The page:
Here is another guest blog from Henra Mayer at Innocentrix
65% of the over 700 senior executives that were surveyed in a McKinsey Quaterly report entitled: “Competitive Advantage From Better Interactions” stated that they are disappointed with their enterprise’s ability to stimulate innovation.
Organisations are increasingly realising that innovation is not something that only needs to be mentioned in vision statements. It is a reality that needs to be implemented. Recent indications of another global recession is emphasising the importance of innovation once again. The market does not wait for those who are still trying to figure out the what and how of innovation management – but what are organisations doing to stay relevant, be sustainable?
Truth is, once the innovation strategy is written, the awareness creation plan approved and the idea management platform is procured, people tend to sit back and wait for the magic to happen. An ideation platform and strategic innovation planning alone are not going to deliver innovation results. People will, strategic planning for execution and focusing innovation efforts and direction will. But herein lays the challenge. The following issues or lack thereof are often stated as (at least some) of the reasons for innovation failure:
- Soliciting quality ideas;
- Engaging the organisation enough to ensure that the idea management platform deliver the desired results;
- Finding the experts and resources to take new ideas through to implementation;
- Effectively managing the stage gate process to speed up idea implementation – avoiding countless evaluation committees and board decisions for ideas to progress;
- Addressing innovation reward and recognition effectively
- Demonstrating progress, value and success (measurement);
- Addressing collaboration and interaction
- Successfully tracking ROI and project implementation
- Leadership and alignment of innovation focus with organisational goals
Some of the above issues are being addressed lately by means of crowdsourcing – it assists with surfacing good ideas and it solicits collaboration. Gamification is another concept that is being exploited in the context of innovation management. It is used to engage people to participate in innovation efforts, while it supports the integration of the organisation’s innovation eco-system in order to capitalise upon the knowledge of customers, suppliers, industry bodies and the like. Still, are interaction and co-creation valued in the innovation process? Some of the findings published in the report by McKinsey I referred to above state that:
- Wherever groups of people collaborate to solve problems—in the field, the supply chain, operations, marketing—innovations are more likely to occur at the front lines of interaction than at the corporate center;
- A company can boost the number and quality of the interactions likely to promote innovation if it creates the conditions that allow them to emerge;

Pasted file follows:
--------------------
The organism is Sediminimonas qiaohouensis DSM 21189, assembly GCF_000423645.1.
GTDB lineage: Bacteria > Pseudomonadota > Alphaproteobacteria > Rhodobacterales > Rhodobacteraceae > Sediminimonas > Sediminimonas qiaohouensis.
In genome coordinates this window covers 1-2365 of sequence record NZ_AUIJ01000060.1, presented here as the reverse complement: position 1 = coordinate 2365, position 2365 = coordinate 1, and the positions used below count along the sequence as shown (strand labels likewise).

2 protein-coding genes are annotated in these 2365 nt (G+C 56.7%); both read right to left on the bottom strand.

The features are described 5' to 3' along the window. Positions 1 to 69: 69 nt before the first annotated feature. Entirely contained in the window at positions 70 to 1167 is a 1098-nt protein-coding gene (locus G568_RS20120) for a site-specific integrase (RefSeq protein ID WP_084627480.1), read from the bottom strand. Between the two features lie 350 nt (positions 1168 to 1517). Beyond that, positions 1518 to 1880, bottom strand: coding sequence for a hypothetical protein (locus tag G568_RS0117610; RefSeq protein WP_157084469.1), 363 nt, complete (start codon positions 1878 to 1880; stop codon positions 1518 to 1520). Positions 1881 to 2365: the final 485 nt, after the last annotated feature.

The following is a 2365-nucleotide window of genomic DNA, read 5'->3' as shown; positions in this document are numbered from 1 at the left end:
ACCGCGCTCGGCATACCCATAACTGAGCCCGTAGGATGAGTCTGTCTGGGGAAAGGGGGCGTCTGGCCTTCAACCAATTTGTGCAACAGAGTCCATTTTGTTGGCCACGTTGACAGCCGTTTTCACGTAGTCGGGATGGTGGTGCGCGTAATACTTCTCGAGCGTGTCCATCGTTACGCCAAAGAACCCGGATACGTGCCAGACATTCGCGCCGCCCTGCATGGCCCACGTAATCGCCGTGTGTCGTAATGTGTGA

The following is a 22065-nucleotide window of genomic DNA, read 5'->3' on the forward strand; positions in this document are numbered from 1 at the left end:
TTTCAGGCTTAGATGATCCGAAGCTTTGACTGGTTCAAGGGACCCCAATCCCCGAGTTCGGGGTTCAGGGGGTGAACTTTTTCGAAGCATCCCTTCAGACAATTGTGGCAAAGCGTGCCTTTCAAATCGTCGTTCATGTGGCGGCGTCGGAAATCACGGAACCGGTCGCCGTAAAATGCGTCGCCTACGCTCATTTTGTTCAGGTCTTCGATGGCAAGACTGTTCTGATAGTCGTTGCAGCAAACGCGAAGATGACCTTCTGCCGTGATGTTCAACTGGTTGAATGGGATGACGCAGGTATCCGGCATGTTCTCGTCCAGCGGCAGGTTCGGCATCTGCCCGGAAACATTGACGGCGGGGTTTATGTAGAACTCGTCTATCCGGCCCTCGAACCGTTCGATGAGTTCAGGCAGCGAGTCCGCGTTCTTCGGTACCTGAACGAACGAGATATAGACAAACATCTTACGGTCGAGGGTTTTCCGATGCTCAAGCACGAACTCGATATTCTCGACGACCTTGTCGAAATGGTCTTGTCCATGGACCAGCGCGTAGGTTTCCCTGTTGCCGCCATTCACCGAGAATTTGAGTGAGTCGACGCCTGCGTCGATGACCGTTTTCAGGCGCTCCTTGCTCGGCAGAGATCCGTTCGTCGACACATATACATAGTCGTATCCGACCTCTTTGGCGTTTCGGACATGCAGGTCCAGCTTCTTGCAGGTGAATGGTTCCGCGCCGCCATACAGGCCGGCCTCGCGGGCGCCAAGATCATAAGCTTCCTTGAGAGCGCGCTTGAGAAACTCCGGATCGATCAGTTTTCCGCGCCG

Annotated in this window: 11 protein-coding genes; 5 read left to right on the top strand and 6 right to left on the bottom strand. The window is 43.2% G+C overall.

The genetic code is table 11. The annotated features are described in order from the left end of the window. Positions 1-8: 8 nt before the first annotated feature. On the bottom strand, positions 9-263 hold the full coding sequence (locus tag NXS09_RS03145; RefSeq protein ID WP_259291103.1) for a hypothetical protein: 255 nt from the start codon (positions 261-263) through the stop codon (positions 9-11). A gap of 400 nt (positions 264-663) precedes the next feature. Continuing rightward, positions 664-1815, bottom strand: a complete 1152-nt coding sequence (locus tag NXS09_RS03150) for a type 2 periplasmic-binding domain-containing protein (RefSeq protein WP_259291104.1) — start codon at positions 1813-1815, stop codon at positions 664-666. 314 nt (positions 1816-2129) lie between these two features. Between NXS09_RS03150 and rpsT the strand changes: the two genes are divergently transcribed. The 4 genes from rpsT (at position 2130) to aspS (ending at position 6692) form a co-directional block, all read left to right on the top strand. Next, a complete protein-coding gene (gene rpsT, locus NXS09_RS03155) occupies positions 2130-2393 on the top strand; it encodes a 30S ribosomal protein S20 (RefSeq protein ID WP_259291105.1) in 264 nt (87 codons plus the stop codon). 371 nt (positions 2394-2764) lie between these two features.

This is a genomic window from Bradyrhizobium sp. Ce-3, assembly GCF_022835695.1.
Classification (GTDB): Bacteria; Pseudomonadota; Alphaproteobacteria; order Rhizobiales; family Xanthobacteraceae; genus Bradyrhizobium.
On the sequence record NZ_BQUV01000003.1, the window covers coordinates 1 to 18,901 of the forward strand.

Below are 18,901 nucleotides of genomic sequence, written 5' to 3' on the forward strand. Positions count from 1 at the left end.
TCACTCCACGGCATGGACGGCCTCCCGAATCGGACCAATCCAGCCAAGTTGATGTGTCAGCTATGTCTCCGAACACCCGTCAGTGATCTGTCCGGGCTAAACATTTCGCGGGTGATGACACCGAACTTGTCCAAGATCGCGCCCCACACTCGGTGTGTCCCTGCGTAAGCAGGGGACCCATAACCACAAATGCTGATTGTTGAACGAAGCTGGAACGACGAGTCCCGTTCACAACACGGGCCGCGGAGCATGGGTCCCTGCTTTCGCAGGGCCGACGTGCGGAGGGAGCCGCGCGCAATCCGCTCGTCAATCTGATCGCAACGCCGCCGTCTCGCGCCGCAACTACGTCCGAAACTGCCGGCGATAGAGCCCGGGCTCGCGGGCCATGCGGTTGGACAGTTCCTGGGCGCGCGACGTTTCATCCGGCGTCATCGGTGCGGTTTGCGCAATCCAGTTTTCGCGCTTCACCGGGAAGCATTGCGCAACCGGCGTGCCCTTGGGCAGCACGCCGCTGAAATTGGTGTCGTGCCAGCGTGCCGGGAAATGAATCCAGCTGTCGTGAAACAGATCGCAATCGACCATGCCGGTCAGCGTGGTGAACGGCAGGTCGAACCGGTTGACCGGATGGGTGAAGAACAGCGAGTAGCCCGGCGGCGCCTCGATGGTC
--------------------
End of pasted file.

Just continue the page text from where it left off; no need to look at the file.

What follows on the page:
- Successful companies include mechanisms and approaches that allow a portfolio of initiatives to emerge from internal and external interactions;
- To encourage more interaction, innovation, and collaboration, companies must become more porous by continuing to break down barriers to interactions—barriers such as hierarchies and organisational silos;
- Technologies and tools will promote the collaborative and dynamic pursuit, capture, and sharing of knowledge and will allow for more video, audio, and graphics to facilitate remote interactions and broader access to scarce expertise.
Have you thought about how you interact in support of innovation lately?
About Digital Bridges
Digital Bridges creates high performance organisations by unlocking the business value of the web. We create digital strategies, user requirement and functional specifications for Intranets, websites and web applications. We also develop and implement social media strategies and create powerful digital brands using eMarketing and Communication.
Digital Bridges has recognised the changes to the enterprise environment, brought about by enterprise technologies like social media and SharePoint 2010 and is focussed on this. We partner with great technology companies in order to ensure that our solutions are fit for purpose and deliver on organisational strategy.
We have also partnered with Innocentrix to bring Spigit Innovation software into this country.
Digital Bridges approaches the web from a management consulting position and relies heavily on rigorous academic thinking as well as business experience. It is headed up by Kate Elphick who has a Law degree and an MBA from GIBS. Kate has spent the last fifteen years of her career on the business side of the IT industry with companies such as Datatec, Didata, Business ConneXion and Primedia. Her skills include innovation and growth through marketing, communication, collaboration, knowledge management, human capital, performance management, process engineering and BI.
Digital Bridges has a broad range of experience working with significant, successful clients in the Financial, Gaming, Tourism, Pharmaceutical, ICT, Legal, Airline, Professional Services, Media and Public Sectors.
To find out more about Digital Bridges, please visit www.digitalbridges.co.za or contact Kate Elphick on firstname.lastname@example.org.